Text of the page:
The seeds of the Weimar Republic began in the shadow of the last months of World War I. In October 1918, Prince Max von Baden became Chancellor of Germany, and began forming a new government from the leading members and parties of the Reichstag, Germany's parliament, in an effort to negotiate with the Americans, who Germany hoped would prove to be a fairer negotiator than Britain or France. When a rebellion broke out in Kiel among sailors and revolutionary fervor spread to the citizens, the sailors formed councils and made demands of the German government, including an immediate end to the war and the abdication of Kaiser Wilhelm II. This revolution, afterward called the German Revolution of 1918, caused von Baden to give the Chancellorship to Friedrich Ebert, the head of the Social Democratic party (SPD). The new government, under pressure from the American government and popular unrest, forced the Kaiser to retire. A delegation from the new republic negotiated and signed an armistice on November 11, 1918, ending the war.1
The democratic government was the machination of Kaiser Wilhelm II's generals Erich Ludendorff and Paul von Hindenburg. Germany's enemies had never set foot on its soil, and the liberal republican government would be blamed for signing the treaty at Versailles, leading to popular unrest. This would cause the public to embrace the military leaders who had actually led them to ruin.2 The new government, called the Weimar Republic by historians because its constitution was formed in the city of Weimar instead of Berlin, would only last twelve years. During this time, the government was plagued by inflation, economic depressions, assassinations, international pressure, unforeseen constitutional consequences, and the inability of the government to enforce laws and bans against right-wing organizations – many of which were in the defiant state of Bavaria, making permanent stability unattainable. Article 48, which documented the president's emergency powers, was exercised to circumvent parliament rather than the original emergency-only use purpose. Parliament was dissolved by the president multiple times, making functional government impossible. When the worldwide depression hit in 1929, things only got worse in Germany.
Instability bred discontent, and discontent bred further instability. Radical groups became political parties with increasing memberships, including the NSDAP. In 1928, the Nazi party garnered 800,000 votes and 12 seats in parliament. In 1930 after the Great Depression hit, the Nazi Party garnered 1.2 million votes and 107 seats in parliament.3 By this time, Paul von Hindenburg, who had been president since 1925 due to the seven-year terms detailed in the constitution, had become a virtual dictator, using Article 48 to circumvent parliament and even dissolve parliament when the Reichstag became too obstinate for the functionality of the chancellor's government. In 1932, Adolf Hitler decided to run for the presidency against Hindenburg, who had decided to run for a second presidential term, but was not able to secure the vote over Hindenburg. In the 1932 election, the Nazi Party took 230 seats in parliament before the current chancellor von Papen convinced Hindenburg to dissolve parliament again to get a new round of voting. The Nazis secured 34 fewer seats in the Reichstag, but were still powerful enough that Hindenburg and von Papen's successor, Schleicher, were forced to contend with them. Hitler was able to plot with von Papen on how to take the chancellorship.4 Through skillful plotting and maneuvering that included threats and thuggery, von Papen and Hitler were able to force Hindenburg to accept Hitler as chancellor on the basis that the Nazis were losing support. On January 30, 1933, Hitler became chancellor of Germany. This date is seen by many to be the very beginning of the Nazi takeover of Germany. On January 31, Hitler convinced Hindenburg to dissolve the Reichstag for another round of elections, which Hitler publicly assured would be the last election in Germany.5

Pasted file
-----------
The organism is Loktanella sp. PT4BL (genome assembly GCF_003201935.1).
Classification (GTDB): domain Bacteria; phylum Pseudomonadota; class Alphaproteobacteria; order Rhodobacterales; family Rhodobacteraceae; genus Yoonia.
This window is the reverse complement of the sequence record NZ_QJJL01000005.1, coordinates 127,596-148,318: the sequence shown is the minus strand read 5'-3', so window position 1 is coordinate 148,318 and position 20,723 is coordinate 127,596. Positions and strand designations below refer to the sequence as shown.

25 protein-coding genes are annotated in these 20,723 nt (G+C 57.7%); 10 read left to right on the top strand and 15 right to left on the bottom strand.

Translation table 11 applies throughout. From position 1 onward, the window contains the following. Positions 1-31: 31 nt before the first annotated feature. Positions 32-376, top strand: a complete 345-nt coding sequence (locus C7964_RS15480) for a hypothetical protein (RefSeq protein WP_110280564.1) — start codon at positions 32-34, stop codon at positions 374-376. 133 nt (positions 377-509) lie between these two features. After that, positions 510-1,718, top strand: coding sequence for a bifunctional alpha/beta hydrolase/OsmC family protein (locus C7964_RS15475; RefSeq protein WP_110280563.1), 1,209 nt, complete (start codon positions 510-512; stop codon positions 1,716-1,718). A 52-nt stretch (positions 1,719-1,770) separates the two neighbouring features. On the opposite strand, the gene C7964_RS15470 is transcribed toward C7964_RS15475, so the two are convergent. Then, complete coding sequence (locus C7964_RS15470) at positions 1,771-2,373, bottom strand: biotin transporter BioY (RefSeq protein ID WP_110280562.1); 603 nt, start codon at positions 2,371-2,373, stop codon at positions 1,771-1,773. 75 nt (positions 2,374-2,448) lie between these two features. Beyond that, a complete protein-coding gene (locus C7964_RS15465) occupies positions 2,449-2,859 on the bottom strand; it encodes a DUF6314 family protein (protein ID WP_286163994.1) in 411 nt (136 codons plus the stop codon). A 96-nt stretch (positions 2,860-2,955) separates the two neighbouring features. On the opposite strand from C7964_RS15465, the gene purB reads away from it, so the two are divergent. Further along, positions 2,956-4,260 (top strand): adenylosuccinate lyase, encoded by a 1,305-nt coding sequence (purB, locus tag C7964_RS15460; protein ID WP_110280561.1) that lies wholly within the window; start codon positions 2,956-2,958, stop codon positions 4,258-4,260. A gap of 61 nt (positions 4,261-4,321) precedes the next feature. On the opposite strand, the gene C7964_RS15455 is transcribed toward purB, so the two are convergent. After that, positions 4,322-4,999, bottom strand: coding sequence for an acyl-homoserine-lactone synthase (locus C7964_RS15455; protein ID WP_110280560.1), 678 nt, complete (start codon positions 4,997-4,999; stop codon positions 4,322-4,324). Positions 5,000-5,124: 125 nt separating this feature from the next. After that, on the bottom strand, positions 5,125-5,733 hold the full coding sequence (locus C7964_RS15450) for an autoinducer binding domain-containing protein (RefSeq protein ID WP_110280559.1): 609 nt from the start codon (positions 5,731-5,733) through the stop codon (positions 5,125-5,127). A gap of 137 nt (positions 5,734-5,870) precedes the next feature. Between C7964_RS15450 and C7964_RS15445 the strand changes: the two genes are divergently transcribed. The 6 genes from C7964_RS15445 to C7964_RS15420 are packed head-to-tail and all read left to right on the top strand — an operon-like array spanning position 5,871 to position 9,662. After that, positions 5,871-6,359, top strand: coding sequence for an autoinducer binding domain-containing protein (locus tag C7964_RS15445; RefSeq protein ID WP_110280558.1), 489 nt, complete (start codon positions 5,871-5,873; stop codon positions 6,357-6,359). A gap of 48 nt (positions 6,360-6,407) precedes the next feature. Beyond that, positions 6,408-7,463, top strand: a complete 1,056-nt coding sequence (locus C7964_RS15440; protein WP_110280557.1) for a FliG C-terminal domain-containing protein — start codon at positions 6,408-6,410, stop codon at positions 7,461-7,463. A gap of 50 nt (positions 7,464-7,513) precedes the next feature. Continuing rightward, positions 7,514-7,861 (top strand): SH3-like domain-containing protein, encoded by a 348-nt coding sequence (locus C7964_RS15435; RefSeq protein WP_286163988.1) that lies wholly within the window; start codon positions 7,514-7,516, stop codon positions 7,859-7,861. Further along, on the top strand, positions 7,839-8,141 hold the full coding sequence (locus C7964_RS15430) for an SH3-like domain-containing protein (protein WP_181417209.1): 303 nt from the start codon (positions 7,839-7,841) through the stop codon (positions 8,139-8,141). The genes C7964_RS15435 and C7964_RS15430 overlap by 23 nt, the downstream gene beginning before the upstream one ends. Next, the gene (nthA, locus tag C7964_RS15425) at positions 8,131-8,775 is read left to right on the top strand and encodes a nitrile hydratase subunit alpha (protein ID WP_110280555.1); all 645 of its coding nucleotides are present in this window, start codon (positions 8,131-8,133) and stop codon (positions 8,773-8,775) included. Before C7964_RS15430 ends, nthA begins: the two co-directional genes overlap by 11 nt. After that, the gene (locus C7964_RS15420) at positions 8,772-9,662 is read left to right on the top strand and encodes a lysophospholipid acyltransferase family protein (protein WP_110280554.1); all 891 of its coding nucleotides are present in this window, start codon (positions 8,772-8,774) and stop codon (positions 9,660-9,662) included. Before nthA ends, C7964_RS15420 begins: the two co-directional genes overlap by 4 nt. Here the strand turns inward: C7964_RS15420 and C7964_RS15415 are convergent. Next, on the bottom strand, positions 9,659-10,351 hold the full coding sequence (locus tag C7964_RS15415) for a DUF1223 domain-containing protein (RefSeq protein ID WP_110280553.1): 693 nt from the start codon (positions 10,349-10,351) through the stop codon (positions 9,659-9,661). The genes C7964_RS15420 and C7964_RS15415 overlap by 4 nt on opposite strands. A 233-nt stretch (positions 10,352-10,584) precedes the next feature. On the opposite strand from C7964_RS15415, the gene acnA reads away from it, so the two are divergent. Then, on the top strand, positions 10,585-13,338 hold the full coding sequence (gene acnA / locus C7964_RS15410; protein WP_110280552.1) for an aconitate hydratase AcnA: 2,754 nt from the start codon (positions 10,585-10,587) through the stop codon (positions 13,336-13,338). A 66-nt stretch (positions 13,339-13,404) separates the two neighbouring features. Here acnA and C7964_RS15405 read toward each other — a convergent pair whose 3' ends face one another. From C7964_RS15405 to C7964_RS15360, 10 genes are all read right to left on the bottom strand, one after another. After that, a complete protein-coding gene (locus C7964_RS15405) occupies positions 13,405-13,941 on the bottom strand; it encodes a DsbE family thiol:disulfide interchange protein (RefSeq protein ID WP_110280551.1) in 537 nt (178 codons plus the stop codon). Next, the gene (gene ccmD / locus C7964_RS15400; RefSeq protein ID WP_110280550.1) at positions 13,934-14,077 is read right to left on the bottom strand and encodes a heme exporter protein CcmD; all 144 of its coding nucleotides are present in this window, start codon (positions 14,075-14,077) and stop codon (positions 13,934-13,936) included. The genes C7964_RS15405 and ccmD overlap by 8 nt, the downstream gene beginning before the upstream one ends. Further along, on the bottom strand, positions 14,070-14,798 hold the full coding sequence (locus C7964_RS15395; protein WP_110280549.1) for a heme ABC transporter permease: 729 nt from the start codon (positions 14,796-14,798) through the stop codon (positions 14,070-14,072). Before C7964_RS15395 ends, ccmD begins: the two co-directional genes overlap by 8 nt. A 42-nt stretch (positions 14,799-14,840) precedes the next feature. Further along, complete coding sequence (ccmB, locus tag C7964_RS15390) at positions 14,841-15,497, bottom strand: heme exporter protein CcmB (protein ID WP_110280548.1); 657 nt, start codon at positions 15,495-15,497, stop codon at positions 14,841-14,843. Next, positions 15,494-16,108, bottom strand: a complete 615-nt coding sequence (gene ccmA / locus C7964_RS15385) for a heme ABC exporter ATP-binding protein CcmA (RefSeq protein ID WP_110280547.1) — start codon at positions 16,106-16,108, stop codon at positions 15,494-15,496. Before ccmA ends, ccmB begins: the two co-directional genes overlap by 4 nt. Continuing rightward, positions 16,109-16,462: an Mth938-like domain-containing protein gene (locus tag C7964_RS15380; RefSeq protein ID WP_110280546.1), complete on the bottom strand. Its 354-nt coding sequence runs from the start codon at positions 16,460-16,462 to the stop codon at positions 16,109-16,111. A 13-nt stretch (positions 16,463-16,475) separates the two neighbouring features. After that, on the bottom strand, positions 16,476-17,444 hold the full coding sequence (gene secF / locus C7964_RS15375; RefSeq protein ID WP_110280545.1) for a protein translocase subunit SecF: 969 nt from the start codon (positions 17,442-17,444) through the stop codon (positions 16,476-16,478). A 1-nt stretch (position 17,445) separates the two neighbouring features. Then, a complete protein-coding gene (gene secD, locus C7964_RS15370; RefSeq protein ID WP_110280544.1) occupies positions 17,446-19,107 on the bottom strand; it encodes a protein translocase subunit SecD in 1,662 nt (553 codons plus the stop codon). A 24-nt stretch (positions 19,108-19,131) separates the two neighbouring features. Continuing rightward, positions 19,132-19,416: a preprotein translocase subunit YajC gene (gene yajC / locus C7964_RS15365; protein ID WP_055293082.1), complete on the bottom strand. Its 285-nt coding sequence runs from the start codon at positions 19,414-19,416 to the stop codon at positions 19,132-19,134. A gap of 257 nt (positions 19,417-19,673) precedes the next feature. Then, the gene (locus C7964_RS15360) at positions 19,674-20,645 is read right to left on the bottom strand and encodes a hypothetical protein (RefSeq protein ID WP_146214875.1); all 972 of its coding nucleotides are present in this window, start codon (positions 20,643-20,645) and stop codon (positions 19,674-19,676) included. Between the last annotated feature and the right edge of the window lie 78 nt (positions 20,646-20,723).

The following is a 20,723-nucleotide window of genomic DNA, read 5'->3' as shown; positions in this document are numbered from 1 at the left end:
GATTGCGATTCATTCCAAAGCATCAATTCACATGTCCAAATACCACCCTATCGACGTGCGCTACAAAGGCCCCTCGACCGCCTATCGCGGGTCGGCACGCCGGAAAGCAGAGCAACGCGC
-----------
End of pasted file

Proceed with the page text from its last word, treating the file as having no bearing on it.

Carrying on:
Hitler's year and a half as Chancellor was colored with more maneuvering, politicking, ruthless tactics, and the beginnings of the erosion of rights within Germany. When Hindenburg died on August 2, 1934, Hitler was "promptly appointed 'Führer and Reich Chancellor.'" An unconstitutional vote was held on August 19 that approved Hitler as "head of state, chancellor, supreme commander of the armed forces, and head of the judiciary" with 89.9 percent of Germans voting in favor.6 The Third Reich was formally in power.